Such an enhancement would respond to institutional investors’ demand for low-risk payments from the beginning of their investment. Synthetizing these features of brownfield projects offers advantages: providing predictable income streams for investors since the construction phase would broaden the range of potential investors, and under the right governance, helping address one of the most controversial aspects of PPPs—that private capital during the initial phase of infrastructure investments is too expensive.
There are various ways to implement this approach.
• One is to lend to governments that are committed to transfer the asset to the private sector upon completion. This would, however, miss the chance of mobilizing institutional investors from the beginning of the project, and may face time-consistency risks.
• A second, rather straightforward way is for the World Bank to enable the government to provide support, backing a government facility that will pay for the project’s debt service during construction, with a contingent amount to continue covering this service if delays in project completion occur. This facility would be a fairly simple sovereign operation and a transparent, effective way to foster immediate mobilization of private sector resources, covering the project debt as it is disbursed to finance the construction phase.
• A third way, explored by the World Bank Group’s Finance and Markets Global Practice, is for the World Bank to finance the government’s contribution to a fund that would back enhancement of the securities issued by the project sponsors. This fund could be open to other investors and would guarantee the service of the project debt until the project is fully implemented.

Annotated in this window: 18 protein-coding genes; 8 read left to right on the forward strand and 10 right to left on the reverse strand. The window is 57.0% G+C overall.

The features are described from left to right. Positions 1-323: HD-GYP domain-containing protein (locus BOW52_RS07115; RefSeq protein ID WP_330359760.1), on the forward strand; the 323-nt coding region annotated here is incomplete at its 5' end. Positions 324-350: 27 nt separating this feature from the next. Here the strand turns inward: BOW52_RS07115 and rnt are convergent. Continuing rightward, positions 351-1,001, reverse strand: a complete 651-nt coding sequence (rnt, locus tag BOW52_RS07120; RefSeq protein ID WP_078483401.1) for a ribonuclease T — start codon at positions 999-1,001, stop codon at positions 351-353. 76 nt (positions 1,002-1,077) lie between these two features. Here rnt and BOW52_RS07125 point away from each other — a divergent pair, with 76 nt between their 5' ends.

All of these options are self-sustaining, and their cost can be efficiently incorporated into the overall cashflow of the projects. If the contingent part is triggered, the additional cost can be gradually passed through tariffs if a sufficient cause is warranted.
The World Bank and its sister institutions, the International Financial Corporation (IFC) and the Multilateral Investment Guarantee Agency (MIGA), can also provide a suite of complementary products to cover other risks of cross-border investments, including breach of contract and convertibility.
From the World Bank Group’s point of view this approach is efficient, because it lowers the amount to be raised in the market by the World Bank, as well as the time that its resources are tied up to specific projects.
It has some similarities with relatively popular “mini-perm,” i.e., short-term, loans that are extended by commercial banks during construction with the aim of being replaced by long-term resources at completion of the construction phase.
However, the World Bank facility would allow institutional investors to receive interest during construction and avoids refinancing risks.
By taking concentrated risks, although not through subordinate tranches, such facilities crowd in private resources to support the surge in climate smart infrastructure in EMDEs that the world needs while still enabling the World Bank to hold a capital buffer proportional to its ultimate exposure to the country benefiting from the proposed facility.
The approach helps optimize the World Bank’s balance sheet, while creating new and important investment opportunities for domestic and international institutional investors around the globe.
Mr. Levy is the World Bank Group's chief financial officer.